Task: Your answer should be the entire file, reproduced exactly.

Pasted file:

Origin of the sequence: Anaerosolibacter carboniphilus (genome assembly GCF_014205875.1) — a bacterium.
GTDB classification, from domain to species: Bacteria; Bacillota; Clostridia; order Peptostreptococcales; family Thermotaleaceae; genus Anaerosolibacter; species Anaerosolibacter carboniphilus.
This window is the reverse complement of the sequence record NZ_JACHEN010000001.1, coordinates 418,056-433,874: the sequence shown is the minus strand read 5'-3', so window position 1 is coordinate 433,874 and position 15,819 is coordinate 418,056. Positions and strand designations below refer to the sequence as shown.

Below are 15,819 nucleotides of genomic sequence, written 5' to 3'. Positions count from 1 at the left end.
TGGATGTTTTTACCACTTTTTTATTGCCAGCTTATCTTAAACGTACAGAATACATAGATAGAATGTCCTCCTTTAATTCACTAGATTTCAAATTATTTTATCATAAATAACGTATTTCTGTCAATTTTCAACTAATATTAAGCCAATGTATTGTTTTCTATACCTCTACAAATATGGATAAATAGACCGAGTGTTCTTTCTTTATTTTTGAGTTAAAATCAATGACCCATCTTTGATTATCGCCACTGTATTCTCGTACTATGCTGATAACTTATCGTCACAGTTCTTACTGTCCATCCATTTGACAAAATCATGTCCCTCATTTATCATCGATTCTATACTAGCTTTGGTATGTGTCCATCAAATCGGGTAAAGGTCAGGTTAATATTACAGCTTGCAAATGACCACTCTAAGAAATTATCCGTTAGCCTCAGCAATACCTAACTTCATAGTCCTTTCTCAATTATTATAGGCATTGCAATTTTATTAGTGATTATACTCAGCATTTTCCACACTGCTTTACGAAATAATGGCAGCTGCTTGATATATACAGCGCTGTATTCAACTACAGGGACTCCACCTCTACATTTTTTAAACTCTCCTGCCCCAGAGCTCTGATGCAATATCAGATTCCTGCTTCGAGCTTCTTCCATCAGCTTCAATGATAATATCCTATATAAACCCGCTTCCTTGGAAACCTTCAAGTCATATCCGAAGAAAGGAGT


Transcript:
Origin of the sequence: Anaerosolibacter carboniphilus (genome assembly GCF_014205875.1) — a bacterium.
GTDB classification, from domain to species: Bacteria; Bacillota; Clostridia; order Peptostreptococcales; family Thermotaleaceae; genus Anaerosolibacter; species Anaerosolibacter carboniphilus.
This window is the reverse complement of the sequence record NZ_JACHEN010000001.1, coordinates 418,056-433,874: the sequence shown is the minus strand read 5'-3', so window position 1 is coordinate 433,874 and position 15,819 is coordinate 418,056. Positions and strand designations below refer to the sequence as shown.

Below are 15,819 nucleotides of genomic sequence, written 5' to 3'. Positions count from 1 at the left end.
TGGATGTTTTTACCACTTTTTTATTGCCAGCTTATCTTAAACGTACAGAATACATAGATAGAATGTCCTCCTTTAATTCACTAGATTTCAAATTATTTTATCATAAATAACGTATTTCTGTCAATTTTCAACTAATATTAAGCCAATGTATTGTTTTCTATACCTCTACAAATATGGATAAATAGACCGAGTGTTCTTTCTTTATTTTTGAGTTAAAATCAATGACCCATCTTTGATTATCGCCACTGTATTCTCGTACTATGCTGATAACTTATCGTCACAGTTCTTACTGTCCATCCATTTGACAAAATCATGTCCCTCATTTATCATCGATTCTATACTAGCTTTGGTATGTGTCCATCAAATCGGGTAAAGGTCAGGTTAATATTACAGCTTGCAAATGACCACTCTAAGAAATTATCCGTTAGCCTCAGCAATACCTAACTTCATAGTCCTTTCTCAATTATTATAGGCATTGCAATTTTATTAGTGATTATACTCAGCATTTTCCACACTGCTTTACGAAATAATGGCAGCTGCTTGATATATACAGCGCTGTATTCAACTACAGGGACTCCACCTCTACATTTTTTAAACTCTCCTGCCCCAGAGCTCTGATGCAATATCAGATTCCTGCTTCGAGCTTCTTCCATCAGCTTCAATGATAATATCCTATATAAACCCGCTTCCTTGGAAACCTTCAAGTCATATCCGAAGAAAGGAGT